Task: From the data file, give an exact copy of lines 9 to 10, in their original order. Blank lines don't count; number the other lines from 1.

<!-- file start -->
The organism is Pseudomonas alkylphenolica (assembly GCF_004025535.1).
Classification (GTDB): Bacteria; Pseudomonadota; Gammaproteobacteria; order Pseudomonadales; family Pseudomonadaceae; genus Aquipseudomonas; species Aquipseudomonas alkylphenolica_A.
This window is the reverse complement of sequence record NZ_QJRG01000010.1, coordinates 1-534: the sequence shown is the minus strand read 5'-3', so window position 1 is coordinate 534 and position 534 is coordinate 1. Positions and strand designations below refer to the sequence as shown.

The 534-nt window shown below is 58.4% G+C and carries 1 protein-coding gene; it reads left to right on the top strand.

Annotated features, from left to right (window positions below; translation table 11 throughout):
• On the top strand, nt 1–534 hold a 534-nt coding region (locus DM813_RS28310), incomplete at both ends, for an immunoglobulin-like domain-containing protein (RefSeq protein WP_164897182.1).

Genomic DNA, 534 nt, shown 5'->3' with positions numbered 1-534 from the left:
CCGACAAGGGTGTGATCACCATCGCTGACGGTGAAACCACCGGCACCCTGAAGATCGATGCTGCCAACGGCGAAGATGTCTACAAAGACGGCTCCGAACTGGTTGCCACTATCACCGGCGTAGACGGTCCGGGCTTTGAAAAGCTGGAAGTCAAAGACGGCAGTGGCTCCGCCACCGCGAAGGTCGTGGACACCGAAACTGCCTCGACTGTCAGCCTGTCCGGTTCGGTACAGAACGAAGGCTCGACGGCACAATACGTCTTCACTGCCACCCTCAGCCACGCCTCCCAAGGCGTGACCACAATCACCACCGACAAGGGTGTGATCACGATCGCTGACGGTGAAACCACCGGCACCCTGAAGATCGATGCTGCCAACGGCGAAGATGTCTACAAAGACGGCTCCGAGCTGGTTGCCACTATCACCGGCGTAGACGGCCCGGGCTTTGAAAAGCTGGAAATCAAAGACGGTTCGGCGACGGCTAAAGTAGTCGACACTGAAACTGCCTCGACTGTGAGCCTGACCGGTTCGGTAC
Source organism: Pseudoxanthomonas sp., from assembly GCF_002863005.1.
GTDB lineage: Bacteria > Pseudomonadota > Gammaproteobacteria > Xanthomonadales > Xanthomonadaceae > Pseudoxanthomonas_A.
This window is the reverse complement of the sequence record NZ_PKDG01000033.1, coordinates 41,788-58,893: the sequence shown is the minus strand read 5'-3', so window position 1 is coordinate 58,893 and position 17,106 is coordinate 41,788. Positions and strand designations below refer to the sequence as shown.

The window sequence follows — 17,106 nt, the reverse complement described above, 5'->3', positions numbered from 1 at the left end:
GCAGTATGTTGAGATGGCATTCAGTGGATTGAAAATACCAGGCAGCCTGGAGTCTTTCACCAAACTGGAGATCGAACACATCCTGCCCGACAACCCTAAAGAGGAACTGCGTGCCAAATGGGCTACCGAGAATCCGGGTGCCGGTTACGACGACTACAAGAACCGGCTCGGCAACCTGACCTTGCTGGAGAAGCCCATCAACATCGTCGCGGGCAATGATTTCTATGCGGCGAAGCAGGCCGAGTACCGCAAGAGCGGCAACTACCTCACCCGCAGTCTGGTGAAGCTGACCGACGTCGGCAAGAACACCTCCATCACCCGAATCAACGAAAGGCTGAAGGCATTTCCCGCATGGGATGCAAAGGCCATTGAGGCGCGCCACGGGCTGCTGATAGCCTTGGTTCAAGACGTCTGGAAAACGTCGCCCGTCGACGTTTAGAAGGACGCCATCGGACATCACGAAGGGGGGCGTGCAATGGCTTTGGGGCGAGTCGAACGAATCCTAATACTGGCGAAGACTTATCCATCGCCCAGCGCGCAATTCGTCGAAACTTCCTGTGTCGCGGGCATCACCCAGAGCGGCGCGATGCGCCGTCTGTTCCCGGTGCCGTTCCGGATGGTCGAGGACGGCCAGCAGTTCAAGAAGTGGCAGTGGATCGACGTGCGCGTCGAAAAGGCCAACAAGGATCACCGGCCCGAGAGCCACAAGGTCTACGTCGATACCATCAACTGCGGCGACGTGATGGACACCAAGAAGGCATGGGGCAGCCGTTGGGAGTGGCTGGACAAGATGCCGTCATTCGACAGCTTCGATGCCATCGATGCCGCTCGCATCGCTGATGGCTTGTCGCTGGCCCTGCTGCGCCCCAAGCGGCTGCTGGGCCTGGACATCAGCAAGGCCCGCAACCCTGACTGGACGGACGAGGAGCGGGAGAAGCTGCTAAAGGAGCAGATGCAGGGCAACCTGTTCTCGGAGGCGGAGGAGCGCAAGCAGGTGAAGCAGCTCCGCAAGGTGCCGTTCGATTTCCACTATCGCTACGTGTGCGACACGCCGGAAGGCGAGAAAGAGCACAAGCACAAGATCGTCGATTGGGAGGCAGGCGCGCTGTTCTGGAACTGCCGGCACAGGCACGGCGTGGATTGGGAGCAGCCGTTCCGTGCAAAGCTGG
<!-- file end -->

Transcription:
Source organism: Pseudoxanthomonas sp., from assembly GCF_002863005.1.
GTDB lineage: Bacteria > Pseudomonadota > Gammaproteobacteria > Xanthomonadales > Xanthomonadaceae > Pseudoxanthomonas_A.